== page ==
Recent studies into food systems and its effects in decreasing or
slowing the rise of the global average temperature, suggest that the
most effective change in food systems may come from the adoption of a
plant-rich diet. This behaviour-change approach may also help in the
reduction of water and waste.
‘The current food system uses 70% of the global freshwater resources.’
The current 5 a day recommendations of a nutritional and balanced diet,
which is currently promoted by the UK government, may not be enough to
create the transformational change in mitigating climate change.
Scheelbeek’s research draws on the Eatwell Guide (EWG) recommendations
set out by government bodies, which promote the consumption of
vegetables and legumes in the UK. The EWG also suggests reducing the
consumption of meats and high-sugar foods, due to their connection to
cardiovascular diseases and cancer.
However, there are also concerns that the public may struggle to adhere
to a more demanding government-approved diet. Dr Scheelbeek’s study
found that those who have a medium-to-high adherence to the EWG manage
to reduce greenhouse gas emissions more than those with poorer
adherences to this diet. Adherence to the EWG has also shown many
‘26% of global greenhouse gas emissions come from the food system. Of
these, 31% comes from livestock and fisheries, 27% from crop production,
24% land use and 18% from the supply chain.’
Scaling up the production of vegetables and fruits will require the
expansion of its farming through increased implementation of
horticulture across the UK. In order to alleviate our impacts on the
environment, the UK Government will need to actively invest in
horticulture production at a national level, including start-up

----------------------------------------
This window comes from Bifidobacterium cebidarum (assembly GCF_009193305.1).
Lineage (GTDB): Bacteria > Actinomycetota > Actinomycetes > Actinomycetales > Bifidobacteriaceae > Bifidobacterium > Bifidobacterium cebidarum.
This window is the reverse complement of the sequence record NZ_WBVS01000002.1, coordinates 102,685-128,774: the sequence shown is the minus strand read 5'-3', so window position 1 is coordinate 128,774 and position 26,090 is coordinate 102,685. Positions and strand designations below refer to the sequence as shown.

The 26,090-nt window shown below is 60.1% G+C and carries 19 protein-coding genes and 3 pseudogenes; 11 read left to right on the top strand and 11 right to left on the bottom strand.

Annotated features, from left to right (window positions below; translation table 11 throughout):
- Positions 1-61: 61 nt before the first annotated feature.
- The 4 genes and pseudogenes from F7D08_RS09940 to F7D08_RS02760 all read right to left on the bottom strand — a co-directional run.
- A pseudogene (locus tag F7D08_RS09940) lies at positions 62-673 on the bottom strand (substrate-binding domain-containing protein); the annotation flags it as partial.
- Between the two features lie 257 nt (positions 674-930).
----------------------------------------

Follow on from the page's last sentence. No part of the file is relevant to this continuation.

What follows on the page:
farming and hydroponic technologies. Dr Scheelbeek’s research also
found additional positive effects on countryside biodiversity with this
type of shift in food production and farming.
Increasing the production and consumption of fruit and vegetables,
whilst decreasing investment into livestock agriculture, may be the
solution for both climate change and population nutritional deficiencies.
Our global community needs to be encouraged to make transformational
changes of the food system, both on an individual and systemic level,
in order to reduce global emissions and mitigate climate change.
Sustainable diets, through the increase of production and consumption
of fruit and vegetables, may be the solution for both climate change
and population nutritional deficiencies. The UK and the rest of the
world need to be encouraged to make transformational changes of the
food system to reduce global emissions and mitigate climate change.
Consumers may also contribute to the mitigation of these factors
through the adoption of a plant-rich diet. Additionally, the population
will benefit from a disease preventing diet if more people consider
adhering to the EWG. However, the benefits may not be enough solely
from the consumer level and governments need to commit to
transformational changes along the current food system.
Feature Image: Tomas Hertog, Nur Alamin, The Creative, Mae Mu, Edgar Castrejon and Deryn Macey | Unsplash